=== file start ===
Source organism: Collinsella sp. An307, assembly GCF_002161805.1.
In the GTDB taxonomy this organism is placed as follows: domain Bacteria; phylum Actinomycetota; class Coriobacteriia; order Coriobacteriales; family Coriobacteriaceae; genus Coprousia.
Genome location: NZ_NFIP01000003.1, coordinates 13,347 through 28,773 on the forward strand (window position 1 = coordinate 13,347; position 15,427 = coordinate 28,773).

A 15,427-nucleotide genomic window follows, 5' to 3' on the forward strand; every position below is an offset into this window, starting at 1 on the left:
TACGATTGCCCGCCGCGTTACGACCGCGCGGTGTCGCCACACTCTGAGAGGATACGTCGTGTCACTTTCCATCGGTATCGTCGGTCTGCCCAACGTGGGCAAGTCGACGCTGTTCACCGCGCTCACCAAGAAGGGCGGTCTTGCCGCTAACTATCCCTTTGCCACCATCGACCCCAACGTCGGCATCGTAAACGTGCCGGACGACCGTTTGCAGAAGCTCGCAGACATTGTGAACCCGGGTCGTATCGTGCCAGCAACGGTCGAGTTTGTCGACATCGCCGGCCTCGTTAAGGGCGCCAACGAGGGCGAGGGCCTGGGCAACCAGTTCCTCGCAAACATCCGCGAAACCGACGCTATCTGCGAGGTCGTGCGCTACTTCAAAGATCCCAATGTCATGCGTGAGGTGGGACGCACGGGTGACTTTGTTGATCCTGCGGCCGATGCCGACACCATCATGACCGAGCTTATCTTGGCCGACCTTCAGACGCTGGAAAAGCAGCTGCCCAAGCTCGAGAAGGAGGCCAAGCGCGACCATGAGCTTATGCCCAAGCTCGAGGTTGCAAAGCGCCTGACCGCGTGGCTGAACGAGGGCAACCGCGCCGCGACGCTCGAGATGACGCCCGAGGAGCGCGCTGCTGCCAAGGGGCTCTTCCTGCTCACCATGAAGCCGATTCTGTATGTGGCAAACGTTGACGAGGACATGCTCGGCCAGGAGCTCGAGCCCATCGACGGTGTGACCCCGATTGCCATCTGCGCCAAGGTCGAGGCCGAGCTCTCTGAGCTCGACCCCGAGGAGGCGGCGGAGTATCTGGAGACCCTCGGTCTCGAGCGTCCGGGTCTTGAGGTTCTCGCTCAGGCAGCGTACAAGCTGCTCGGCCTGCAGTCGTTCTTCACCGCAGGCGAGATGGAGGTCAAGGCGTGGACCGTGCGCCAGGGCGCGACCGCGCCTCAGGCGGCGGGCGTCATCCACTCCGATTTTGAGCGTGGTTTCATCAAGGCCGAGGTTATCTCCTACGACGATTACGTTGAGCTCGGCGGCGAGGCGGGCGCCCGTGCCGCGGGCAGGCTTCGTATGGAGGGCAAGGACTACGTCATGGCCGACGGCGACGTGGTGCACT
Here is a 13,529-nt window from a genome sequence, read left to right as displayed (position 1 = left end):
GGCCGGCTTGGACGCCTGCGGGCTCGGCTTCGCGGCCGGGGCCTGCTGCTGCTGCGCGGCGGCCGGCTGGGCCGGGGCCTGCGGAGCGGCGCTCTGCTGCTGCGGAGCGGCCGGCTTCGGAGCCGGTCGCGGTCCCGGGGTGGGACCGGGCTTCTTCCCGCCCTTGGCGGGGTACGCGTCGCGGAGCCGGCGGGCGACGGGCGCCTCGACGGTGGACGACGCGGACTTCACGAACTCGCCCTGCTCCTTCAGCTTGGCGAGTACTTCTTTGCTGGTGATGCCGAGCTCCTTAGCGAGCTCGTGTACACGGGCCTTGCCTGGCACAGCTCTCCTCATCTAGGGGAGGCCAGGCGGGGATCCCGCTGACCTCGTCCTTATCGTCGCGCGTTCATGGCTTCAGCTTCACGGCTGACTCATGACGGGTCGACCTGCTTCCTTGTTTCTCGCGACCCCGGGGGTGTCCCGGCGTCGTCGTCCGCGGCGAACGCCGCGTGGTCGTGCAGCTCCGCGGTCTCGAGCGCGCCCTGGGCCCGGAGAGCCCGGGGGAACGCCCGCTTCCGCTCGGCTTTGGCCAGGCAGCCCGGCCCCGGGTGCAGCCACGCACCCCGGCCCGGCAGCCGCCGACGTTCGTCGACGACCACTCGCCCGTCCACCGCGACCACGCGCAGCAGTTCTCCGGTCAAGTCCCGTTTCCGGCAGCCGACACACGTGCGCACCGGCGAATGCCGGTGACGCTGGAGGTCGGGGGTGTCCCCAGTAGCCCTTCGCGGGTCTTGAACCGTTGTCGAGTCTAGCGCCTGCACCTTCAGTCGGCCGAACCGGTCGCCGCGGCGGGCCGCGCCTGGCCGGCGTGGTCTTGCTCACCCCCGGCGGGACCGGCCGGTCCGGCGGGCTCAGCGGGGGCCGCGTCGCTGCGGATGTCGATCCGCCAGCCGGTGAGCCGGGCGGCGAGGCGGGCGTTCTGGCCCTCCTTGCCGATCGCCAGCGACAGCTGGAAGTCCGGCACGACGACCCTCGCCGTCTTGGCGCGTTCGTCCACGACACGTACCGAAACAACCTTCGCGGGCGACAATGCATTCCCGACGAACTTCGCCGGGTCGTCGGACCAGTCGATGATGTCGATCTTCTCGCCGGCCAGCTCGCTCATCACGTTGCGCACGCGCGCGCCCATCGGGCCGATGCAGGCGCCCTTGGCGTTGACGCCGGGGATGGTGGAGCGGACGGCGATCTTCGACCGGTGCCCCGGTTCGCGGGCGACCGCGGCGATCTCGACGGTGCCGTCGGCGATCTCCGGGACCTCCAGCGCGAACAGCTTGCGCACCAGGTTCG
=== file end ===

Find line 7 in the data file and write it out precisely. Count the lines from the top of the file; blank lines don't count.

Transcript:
GGCCGGCTTGGACGCCTGCGGGCTCGGCTTCGCGGCCGGGGCCTGCTGCTGCTGCGCGGCGGCCGGCTGGGCCGGGGCCTGCGGAGCGGCGCTCTGCTGCTGCGGAGCGGCCGGCTTCGGAGCCGGTCGCGGTCCCGGGGTGGGACCGGGCTTCTTCCCGCCCTTGGCGGGGTACGCGTCGCGGAGCCGGCGGGCGACGGGCGCCTCGACGGTGGACGACGCGGACTTCACGAACTCGCCCTGCTCCTTCAGCTTGGCGAGTACTTCTTTGCTGGTGATGCCGAGCTCCTTAGCGAGCTCGTGTACACGGGCCTTGCCTGGCACAGCTCTCCTCATCTAGGGGAGGCCAGGCGGGGATCCCGCTGACCTCGTCCTTATCGTCGCGCGTTCATGGCTTCAGCTTCACGGCTGACTCATGACGGGTCGACCTGCTTCCTTGTTTCTCGCGACCCCGGGGGTGTCCCGGCGTCGTCGTCCGCGGCGAACGCCGCGTGGTCGTGCAGCTCCGCGGTCTCGAGCGCGCCCTGGGCCCGGAGAGCCCGGGGGAACGCCCGCTTCCGCTCGGCTTTGGCCAGGCAGCCCGGCCCCGGGTGCAGCCACGCACCCCGGCCCGGCAGCCGCCGACGTTCGTCGACGACCACTCGCCCGTCCACCGCGACCACGCGCAGCAGTTCTCCGGTCAAGTCCCGTTTCCGGCAGCCGACACACGTGCGCACCGGCGAATGCCGGTGACGCTGGAGGTCGGGGGTGTCCCCAGTAGCCCTTCGCGGGTCTTGAACCGTTGTCGAGTCTAGCGCCTGCACCTTCAGTCGGCCGAACCGGTCGCCGCGGCGGGCCGCGCCTGGCCGGCGTGGTCTTGCTCACCCCCGGCGGGACCGGCCGGTCCGGCGGGCTCAGCGGGGGCCGCGTCGCTGCGGATGTCGATCCGCCAGCCGGTGAGCCGGGCGGCGAGGCGGGCGTTCTGGCCCTCCTTGCCGATCGCCAGCGACAGCTGGAAGTCCGGCACGACGACCCTCGCCGTCTTGGCGCGTTCGTCCACGACACGTACCGAAACAACCTTCGCGGGCGACAATGCATTCCCGACGAACTTCGCCGGGTCGTCGGACCAGTCGATGATGTCGATCTTCTCGCCGGCCAGCTCGCTCATCACGTTGCGCACGCGCGCGCCCATCGGGCCGATGCAGGCGCCCTTGGCGTTGACGCCGGGGATGGTGGAGCGGACGGCGATCTTCGACCGGTGCCCCGGTTCGCGGGCGACCGCGGCGATCTCGACGGTGCCGTCGGCGATCTCCGGGACCTCCAGCGCGAACAGCTTGCGCACCAGGTTCG